How Safe Is the Union Pacific Dividend?
Railroad operator Union Pacific (NYSE: UNP) has been transporting goods for over 160 years. It has paid a dividend every year for the last 124 of them.
The last time it cut the dividend was 25 years ago. Will the company make it 26? Let’s take a look…
Last year, free cash flow was $5.7 billion, down from 2021’s $6.1 billion, which had been the highest in at least 10 years.
Cash flow from operations was actually higher, but thanks to a nearly $700 million increase in capital expenditures, free cash flow declined, which Safety Net does not like to see.
While the company brought in $5.7 billion in free cash flow, it shipped $3.2 billion back to shareholders in the form of dividends for a very comfortable payout ratio of 56%.
That means even if free cash flow were to jump the tracks and decline again, there is plenty of room before the dividend would eat up all of the free cash flow and the company would have to consider a cut.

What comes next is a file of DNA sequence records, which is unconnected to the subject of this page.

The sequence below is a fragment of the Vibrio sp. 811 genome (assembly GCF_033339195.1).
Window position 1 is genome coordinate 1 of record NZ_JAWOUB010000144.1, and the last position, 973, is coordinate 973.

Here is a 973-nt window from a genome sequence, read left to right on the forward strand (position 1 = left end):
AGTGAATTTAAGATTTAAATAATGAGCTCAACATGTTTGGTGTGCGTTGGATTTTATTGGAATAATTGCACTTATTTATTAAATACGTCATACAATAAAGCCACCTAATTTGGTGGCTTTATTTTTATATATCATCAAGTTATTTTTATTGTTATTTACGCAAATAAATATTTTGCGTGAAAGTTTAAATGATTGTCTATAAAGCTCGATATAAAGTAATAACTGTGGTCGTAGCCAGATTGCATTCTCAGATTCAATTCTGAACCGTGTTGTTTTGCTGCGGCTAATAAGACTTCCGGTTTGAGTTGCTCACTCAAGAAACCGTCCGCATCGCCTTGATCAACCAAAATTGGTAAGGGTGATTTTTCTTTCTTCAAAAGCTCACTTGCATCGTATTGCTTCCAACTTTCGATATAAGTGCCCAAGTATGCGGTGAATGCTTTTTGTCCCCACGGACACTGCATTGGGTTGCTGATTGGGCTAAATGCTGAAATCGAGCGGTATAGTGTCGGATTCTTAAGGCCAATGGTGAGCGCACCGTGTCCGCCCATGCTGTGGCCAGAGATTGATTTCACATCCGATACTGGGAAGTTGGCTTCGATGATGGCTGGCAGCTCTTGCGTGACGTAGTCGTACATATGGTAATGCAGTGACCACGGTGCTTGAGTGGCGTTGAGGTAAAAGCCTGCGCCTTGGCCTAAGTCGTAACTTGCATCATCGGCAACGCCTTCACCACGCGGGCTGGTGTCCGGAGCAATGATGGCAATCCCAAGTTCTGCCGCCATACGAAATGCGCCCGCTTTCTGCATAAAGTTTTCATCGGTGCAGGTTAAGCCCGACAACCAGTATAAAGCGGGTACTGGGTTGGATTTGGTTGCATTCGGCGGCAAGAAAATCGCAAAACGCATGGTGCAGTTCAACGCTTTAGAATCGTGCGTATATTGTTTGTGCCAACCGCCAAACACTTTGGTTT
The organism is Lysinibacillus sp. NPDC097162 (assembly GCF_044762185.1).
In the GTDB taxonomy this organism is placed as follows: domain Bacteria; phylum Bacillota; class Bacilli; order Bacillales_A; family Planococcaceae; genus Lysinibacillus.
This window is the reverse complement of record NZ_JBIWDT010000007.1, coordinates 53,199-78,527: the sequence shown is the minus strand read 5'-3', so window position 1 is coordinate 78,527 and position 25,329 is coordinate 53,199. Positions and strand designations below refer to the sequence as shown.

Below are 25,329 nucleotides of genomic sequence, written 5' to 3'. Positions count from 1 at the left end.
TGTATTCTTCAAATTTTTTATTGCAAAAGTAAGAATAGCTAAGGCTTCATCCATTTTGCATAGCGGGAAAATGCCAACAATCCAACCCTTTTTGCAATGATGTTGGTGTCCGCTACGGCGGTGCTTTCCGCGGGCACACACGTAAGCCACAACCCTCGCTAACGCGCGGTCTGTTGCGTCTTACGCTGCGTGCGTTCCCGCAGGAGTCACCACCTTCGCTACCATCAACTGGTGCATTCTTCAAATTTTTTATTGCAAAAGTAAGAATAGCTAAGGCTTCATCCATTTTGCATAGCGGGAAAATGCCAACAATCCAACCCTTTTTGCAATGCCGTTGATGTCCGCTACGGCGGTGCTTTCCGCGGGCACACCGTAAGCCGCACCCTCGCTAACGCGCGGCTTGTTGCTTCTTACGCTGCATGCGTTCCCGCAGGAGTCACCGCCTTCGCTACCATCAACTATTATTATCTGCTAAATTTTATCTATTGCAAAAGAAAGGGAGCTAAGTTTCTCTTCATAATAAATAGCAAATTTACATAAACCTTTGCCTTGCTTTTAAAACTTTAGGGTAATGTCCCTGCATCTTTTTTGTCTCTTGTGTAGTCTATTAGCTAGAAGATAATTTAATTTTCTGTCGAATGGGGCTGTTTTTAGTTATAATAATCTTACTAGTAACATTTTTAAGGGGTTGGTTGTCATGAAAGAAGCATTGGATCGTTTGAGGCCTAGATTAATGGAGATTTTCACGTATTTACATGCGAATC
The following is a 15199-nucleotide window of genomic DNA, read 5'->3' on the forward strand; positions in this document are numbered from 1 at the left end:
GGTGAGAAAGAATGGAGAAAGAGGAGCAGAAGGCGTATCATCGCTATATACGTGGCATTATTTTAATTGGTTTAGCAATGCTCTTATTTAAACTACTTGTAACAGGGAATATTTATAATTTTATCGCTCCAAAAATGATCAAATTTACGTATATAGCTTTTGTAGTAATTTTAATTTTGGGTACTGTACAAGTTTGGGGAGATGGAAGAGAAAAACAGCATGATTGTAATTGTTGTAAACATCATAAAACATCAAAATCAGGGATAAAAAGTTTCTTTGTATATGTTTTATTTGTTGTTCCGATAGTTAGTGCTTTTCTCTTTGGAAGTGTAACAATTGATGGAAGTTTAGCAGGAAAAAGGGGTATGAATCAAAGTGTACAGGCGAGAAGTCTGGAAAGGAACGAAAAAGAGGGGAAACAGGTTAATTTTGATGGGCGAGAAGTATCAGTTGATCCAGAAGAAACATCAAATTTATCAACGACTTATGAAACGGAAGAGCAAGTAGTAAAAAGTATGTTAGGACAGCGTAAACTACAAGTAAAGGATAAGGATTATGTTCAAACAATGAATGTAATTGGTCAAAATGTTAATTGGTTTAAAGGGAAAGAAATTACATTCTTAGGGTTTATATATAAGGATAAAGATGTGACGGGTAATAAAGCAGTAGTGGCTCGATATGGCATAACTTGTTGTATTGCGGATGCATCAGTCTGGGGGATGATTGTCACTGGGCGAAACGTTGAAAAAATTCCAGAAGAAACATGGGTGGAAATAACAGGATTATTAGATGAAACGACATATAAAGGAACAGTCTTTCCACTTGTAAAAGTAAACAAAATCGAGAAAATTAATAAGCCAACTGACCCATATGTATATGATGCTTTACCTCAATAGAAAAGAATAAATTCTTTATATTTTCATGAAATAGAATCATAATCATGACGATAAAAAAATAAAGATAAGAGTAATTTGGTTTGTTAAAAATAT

In 2023, free cash flow is forecast to come in at $5.6 billion, so as long as it’s in the ballpark, dividend investors shouldn’t worry.
As I mentioned, the company has paid a dividend for more than a century and the last cut was in 1998, so its recent dividend-paying history is excellent. It has raised the dividend every year for the past 16 years.
The current $1.30 per share quarterly dividend equals a 2.6% yield. So Union Pacific isn’t a particularly high yielder. But with a 16-year streak of hiking the dividend, a low payout ratio and plenty of cash flow, Union Pacific’s dividend should not go off the rails anytime soon.
Dividend Safety Rating: B
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